Thursday, November 24, 2011
One of the things I love about the Flynndog (on Flynn Avenue in Burlington’s South End Arts District) is that Bren Alvarez, who curates the space, seems to have an impulse to combine the presentation of visual arts with music, dance, literature, and social issues. The current show is an example of this inclination. The exhibition offers Delia Robinson’s illustrations of AlphaBetaBestiario, a new collection of poetry by Antonello Borra (originally written in Italian), translated by Blossom S. Kirschenbaum. The reading by Borra at the opening reception on November 4 was dedicated to Kirschenbaum, who was known to be seriously ill, and in fact died that same night (see obituary).
Delia Robinson’s illustrations, displayed down the length of one long wall at the gallery, were originally hand-drawn and painted, then scanned and digitally altered, and finally printed in pigment-based inks on heavyweight archival paper. The exhibit is beautifully mounted, with each of the illustrations (a framed print, one of a Limited Edition print run of only 10) mounted next to a book open to the poem being illustrated. The poems appear in both the original Italian and a facing page with the English translation. The poet’s elegant signature races across the bottom of the black mounting board under each book.
It’s a good thing that the framed prints are mounted with the books, since the illustrations as they are printed in the book are extremely disappointing – a mushy, muddy grey, lacking the punch and contrast of the images as they appear in the limited run prints. There must be a way of avoiding this problem. Perhaps a coated stock (though possibly more expensive) might hold the image better?
On the opposite wall of the gallery are Robinson’s paintings, many of which are painted and/or mounted on insulation foamboard that is covered with fabric or paper and carved into shapes that suggest architectural finials.
This body of work is called Captive. It includes three large puppet-theater pieces with multiple holes where puppets might appear (but don’t, in this exhibit), as well as paintings with a variety of sizes and subjects.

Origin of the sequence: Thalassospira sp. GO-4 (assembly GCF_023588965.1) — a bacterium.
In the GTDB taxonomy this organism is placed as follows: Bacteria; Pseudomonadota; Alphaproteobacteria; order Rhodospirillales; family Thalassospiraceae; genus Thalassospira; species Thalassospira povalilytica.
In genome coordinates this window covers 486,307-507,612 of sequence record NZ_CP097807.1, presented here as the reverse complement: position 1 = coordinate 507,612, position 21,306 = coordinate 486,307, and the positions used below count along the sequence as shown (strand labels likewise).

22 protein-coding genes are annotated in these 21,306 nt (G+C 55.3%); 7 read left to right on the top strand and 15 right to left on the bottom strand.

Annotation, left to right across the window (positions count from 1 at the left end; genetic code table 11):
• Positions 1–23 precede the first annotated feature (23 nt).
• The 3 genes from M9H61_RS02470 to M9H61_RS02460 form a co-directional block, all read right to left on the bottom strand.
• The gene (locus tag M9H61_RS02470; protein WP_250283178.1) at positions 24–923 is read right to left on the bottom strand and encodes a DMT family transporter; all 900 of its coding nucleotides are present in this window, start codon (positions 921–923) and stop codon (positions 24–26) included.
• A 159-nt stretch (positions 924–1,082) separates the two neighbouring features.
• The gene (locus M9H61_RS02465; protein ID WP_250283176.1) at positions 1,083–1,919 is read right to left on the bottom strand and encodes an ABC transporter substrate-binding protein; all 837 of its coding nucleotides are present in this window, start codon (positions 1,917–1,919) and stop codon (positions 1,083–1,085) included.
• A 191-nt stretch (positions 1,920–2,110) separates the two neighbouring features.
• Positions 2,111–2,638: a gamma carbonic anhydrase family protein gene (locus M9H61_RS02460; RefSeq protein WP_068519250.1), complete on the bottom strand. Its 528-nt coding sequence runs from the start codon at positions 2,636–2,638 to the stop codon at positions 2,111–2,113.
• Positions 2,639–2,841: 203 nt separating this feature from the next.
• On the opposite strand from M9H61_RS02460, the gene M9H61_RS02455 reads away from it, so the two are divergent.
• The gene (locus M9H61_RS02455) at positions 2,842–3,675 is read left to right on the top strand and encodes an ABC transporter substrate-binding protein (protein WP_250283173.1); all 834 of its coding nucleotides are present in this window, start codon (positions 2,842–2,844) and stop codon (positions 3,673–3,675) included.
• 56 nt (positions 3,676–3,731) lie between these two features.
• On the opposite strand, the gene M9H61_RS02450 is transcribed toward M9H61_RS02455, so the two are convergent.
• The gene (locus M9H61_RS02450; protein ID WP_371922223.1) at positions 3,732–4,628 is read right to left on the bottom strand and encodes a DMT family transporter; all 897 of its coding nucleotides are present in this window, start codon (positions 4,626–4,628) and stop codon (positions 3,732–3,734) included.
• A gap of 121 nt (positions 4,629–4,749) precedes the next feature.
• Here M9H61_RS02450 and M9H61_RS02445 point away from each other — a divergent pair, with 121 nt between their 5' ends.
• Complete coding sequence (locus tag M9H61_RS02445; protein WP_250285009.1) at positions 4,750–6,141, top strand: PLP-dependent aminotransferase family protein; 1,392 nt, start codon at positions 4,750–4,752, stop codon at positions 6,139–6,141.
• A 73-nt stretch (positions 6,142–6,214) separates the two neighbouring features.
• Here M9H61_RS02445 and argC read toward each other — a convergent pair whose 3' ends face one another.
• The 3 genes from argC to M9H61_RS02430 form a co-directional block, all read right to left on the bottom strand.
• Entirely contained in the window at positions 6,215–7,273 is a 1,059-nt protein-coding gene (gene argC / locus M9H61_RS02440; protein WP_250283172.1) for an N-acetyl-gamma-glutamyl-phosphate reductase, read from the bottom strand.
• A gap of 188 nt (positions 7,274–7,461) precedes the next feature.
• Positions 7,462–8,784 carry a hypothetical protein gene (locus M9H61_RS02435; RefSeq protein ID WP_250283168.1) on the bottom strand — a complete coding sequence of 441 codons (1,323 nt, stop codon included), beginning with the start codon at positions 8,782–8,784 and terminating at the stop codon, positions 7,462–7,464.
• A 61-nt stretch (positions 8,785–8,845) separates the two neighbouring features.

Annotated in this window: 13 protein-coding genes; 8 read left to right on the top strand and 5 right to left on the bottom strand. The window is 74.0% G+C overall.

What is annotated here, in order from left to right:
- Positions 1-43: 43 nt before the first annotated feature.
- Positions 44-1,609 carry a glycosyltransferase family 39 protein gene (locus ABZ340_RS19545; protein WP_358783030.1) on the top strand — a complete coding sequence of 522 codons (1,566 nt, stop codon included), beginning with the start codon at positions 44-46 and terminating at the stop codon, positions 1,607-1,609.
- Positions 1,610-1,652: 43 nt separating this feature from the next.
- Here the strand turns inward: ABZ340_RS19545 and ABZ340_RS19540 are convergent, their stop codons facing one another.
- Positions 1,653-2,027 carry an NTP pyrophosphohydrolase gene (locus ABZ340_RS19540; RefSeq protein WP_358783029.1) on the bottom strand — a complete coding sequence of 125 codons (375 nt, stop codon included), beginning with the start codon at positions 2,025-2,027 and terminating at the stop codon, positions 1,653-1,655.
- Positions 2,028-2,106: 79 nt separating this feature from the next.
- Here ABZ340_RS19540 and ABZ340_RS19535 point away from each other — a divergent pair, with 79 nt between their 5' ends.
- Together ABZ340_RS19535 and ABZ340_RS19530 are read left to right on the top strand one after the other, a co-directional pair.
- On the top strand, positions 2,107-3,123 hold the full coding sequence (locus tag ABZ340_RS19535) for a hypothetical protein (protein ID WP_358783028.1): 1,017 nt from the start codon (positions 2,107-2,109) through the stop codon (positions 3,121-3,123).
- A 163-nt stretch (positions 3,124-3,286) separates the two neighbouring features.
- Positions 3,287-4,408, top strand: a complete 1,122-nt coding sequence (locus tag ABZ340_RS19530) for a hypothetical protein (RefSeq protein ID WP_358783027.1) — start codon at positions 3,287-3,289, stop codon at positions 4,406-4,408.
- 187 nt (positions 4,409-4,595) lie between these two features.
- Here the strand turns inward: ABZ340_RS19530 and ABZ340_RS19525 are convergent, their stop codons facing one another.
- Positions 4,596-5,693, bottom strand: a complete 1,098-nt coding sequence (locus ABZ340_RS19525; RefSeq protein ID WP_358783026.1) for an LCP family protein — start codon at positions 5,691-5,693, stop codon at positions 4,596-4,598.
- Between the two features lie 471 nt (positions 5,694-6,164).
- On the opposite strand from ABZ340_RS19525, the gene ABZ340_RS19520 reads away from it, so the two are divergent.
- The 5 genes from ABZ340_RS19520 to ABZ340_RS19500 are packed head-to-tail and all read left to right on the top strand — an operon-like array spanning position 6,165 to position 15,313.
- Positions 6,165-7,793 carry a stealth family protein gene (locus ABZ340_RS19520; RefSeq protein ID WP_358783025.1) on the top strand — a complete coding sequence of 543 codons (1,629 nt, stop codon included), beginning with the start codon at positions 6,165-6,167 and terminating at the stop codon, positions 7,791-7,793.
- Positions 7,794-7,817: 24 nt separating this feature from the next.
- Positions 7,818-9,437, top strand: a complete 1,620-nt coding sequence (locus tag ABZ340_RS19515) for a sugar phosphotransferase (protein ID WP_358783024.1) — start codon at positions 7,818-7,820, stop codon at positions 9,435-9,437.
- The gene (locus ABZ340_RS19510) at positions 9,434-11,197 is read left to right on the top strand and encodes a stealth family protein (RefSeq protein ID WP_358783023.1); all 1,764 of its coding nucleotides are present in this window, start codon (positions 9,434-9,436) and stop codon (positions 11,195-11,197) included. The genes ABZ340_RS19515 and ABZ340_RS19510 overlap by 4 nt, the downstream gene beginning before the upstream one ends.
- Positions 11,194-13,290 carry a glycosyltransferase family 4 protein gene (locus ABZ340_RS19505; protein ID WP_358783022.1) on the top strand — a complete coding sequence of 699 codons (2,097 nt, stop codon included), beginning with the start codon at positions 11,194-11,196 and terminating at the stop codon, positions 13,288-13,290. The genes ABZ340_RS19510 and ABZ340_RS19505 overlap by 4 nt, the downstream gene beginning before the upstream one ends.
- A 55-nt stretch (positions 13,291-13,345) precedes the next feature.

A wonderful piece that demonstrates Robinson’s highly-tuned sense of humor is Professor in the Ivory Tower. (He finds the artifact needed to complete his history of the potato masher). The Professor is depicted in front of a soaring and packed bookshelf, with wisps of clouds passing overhead, clearly delighted by adding the missing link to his historic collection.
Another fine example of narrative painting is Blame it on the Yellow Car, a larger piece showing front and center what looks like the artist herself, with her heart on her sleeve. There is much going on in this piece, and it’s fun to imagine scenarios in which the yellow car (and the other characters in the painting) might figure.
This exhibit will run through December 29, 2011 and, in Flynndog fashion, there will be another literary event on December 2 at 7:00, with Antonello Borra, Greg Delanty, Tina Escaja, Barbara Krohn, and Carmen Pont reading from their work in the original languages in which they were written and in English translation , all against the backdrop of Delia Robinson's paintings and drawings.
Images: photos of Antonello Borra and detail of book by Sandra Sonntag. Remainder by Janet Van Fleet
Wednesday, November 23, 2011
The Public is invited to the opening of Beth Barndt's new show Winter at the Emile A Gruppe Gallery in Jericho Center, on Sunday, December 4 from 2 - 4 pm. Winter is based on a collection of hundreds of collaged postcards, made by Beth and sent out over the past 20 winter holiday seasons. Hundreds of cards are on loan for this project and have been temporarily reconfigured into panels of varying sizes. Several new larger works as well as postcard seconds will also be on display and available for sale. Pictured is the Winter X postcard panel.